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Best Classic American restaurants in Chicago

Whether you're looking for the best burgers, brunch spots or just some great comfort food, you'll find it at the city's best classic American restaurants

Photograph: Courtesy Au Cheval
Au Cheval serves fries topped with mornay sauce and a fried egg.

Craving a delicious, mouth-watering burger? You'll find that at many of Chicago's best restaurants for classic American food (though many say Au Cheval makes the best). Whether they're serving breakfast, brunch, lunch or dinner, may of these American restaurants offer new takes on comfort food.

RECOMMENDED: Full list of the best Chicago restaurants

Best Classic American restaurants in Chicago

Au Cheval

You practically trip over all the perfectly executed, endlessly cravable food at Brendan Sodikoff’s “diner”: the exemplary matzo ball soup. The devastatingly delicious chopped chicken liver. The gloriously messy double-decker burgers. But there’s not a whole lot of lighter fare to start a meal here with. Likewise, there aren’t many dishes that won’t make you feel as if you’ve just eaten a pound of butter. So head to Au Cheval when it will serve you best: for a burger and a beer at the bar, for a plate of fried chicken after hitting the bars, or both.

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West Loop

Bite Cafe

In 2011, Bite—the café adjacent to the Empty Bottle—got an overhaul by owner Bruce Finkelman, who also partners in Longman & Eagle. From the breakfast “mashbrown” (a genius combination of mashed potatoes and hash browns) to the chicken on biscuit at lunch on through the nightly dinner specials, the food is nothing if not simple and satisfying. So if that’s what you’re into (and you don’t mind a generous BYOB policy), you’ll want to eat here again and again.

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Ukrainian Village

Café Selmarie


If you’re a small-town kid at heart, head far south to Hegewisch. This place is packed with local families on Wednesdays and Fridays for the house specialties: fried chicken and walleye pike. Besides the simple, thin-crusted, greaseless chicken and the hefty portions of crispy fish, you’ll get pickled beets, cottage cheese, fries, slaw and raw green onion—all for around ten bucks. “Down-home” doesn’t do the scene justice; the brother-and-sister team that runs the place hands out Hot Wheels to kids who finish their meal.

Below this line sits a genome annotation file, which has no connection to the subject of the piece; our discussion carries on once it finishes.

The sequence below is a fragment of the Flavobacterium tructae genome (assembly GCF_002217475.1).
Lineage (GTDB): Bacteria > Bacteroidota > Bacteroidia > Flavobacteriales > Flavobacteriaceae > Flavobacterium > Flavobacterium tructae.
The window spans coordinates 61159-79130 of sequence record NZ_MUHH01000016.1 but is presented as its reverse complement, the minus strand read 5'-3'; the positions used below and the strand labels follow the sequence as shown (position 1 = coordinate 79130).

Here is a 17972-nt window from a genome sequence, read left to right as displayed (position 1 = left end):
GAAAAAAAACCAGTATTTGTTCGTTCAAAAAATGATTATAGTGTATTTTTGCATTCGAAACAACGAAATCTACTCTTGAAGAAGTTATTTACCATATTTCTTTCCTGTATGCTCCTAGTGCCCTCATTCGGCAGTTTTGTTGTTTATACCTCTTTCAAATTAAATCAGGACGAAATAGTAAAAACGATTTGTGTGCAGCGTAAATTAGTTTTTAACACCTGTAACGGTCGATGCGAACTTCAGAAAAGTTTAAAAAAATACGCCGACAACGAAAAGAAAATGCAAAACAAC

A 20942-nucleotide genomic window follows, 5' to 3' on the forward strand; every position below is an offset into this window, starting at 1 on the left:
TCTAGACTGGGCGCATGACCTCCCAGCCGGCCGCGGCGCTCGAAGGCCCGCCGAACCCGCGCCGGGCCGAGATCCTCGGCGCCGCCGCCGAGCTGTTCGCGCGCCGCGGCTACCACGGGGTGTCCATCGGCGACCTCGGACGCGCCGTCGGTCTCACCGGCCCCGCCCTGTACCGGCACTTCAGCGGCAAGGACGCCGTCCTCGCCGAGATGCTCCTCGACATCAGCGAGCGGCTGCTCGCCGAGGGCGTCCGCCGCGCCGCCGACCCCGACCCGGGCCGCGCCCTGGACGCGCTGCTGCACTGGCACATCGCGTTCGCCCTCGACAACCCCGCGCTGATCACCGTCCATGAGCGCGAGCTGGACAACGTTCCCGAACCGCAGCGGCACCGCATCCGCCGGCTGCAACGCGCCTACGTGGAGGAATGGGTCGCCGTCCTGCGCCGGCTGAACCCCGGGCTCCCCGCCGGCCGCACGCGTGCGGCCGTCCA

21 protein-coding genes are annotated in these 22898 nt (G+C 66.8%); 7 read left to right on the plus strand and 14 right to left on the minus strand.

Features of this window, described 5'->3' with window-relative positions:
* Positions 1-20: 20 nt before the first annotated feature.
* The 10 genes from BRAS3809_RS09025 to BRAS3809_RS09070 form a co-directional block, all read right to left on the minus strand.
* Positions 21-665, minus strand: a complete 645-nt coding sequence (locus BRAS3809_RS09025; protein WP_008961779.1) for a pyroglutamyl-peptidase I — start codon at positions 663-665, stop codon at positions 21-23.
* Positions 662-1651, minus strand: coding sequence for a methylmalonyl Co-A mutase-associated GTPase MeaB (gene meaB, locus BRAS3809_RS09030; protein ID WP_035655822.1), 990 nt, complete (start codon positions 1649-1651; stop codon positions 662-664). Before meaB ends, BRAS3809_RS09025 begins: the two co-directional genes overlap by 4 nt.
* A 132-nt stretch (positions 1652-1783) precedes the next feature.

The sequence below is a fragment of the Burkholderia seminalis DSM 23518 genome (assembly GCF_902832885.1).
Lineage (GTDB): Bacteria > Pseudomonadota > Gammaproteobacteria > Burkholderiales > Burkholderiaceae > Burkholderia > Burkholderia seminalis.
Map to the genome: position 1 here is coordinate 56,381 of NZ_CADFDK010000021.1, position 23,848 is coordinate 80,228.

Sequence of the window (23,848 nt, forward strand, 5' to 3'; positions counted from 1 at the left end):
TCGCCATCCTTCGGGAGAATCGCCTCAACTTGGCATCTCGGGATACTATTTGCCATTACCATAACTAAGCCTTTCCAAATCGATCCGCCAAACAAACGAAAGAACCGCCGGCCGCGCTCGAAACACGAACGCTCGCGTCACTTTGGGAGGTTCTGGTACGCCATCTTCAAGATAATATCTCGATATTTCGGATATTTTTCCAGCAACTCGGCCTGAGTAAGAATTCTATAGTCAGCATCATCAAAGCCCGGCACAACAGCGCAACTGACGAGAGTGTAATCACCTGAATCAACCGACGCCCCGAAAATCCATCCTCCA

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Lincoln Square

Milk & Honey


This sunny joint helps kick-start the day with baked goods and specialty coffees, but it’s the basic sandwiches gussied up with impeccable ingredients that get us in the afternoon. Our favorites: the BLT made with extra-thick bacon and the juicy, rosemary-and-thyme–encrusted roast beef. The weekend crowd can be a bitch, so be prepared to either fight your way to the front of the line or just head home with a bag of the café’s signature granola.

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Wicker Park


A restaurant in a preppy clothing store on the corner of Michigan and Chicago Avenues—could anything be more precious? The short answer is “no.” It’s plenty entertaining watching fur-clad women whisking in for two bites of Waldorf salad, but there are a few other things worth experiencing here. The Dover sole, for instance, is prepared tableside with so much pomp you’ll think you’re eating with the Queen of England. Us? We’ll take one of the expertly shaken sidecars and the burger, which, surprisingly, is pretty damn good.

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Sauce and Bread Kitchen

Crumb Chicago (a bread bakery) and Co-op Sauce (makers of pickles, salsas and hot sauces) collaborate on this café, which serves simple foods like house-brined turkey sandwiches and house-baked crumpets with pimento-cheddar spread.

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Southport Grocery and Café


Go ahead and believe the hype about the cupcake here: It’s moist, it’s substantial but not heavy, and the thick, sugary icing hides deep flavors of chocolate and vanilla. If you’re going to pick up a dozen, you may as well stick around for breakfast or lunch. A bright start is the sweet and savory French toast with rosemary-roasted ham. Later, try the albacore tuna melt with local butterkase cheese and green olive aioli. Eat up, but save room for one of those cupcakes.

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Lake View

Tortoise Club

Restaurateur Keene Addington sold Flat Top Grill to open Tortoise Club, and it’s clear from the plush leather chairs and wood-paneled walls that he sunk a lot of money into it. But, of course, money is sort of the point of this place, which aims to provide a private club atmosphere to the general public. To that end, chef Gray McNally pumps out a lot of classics—lobster Thermidor, glazed pork chops, roast chicken—all of which are well-executed and dripping in butter.

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River North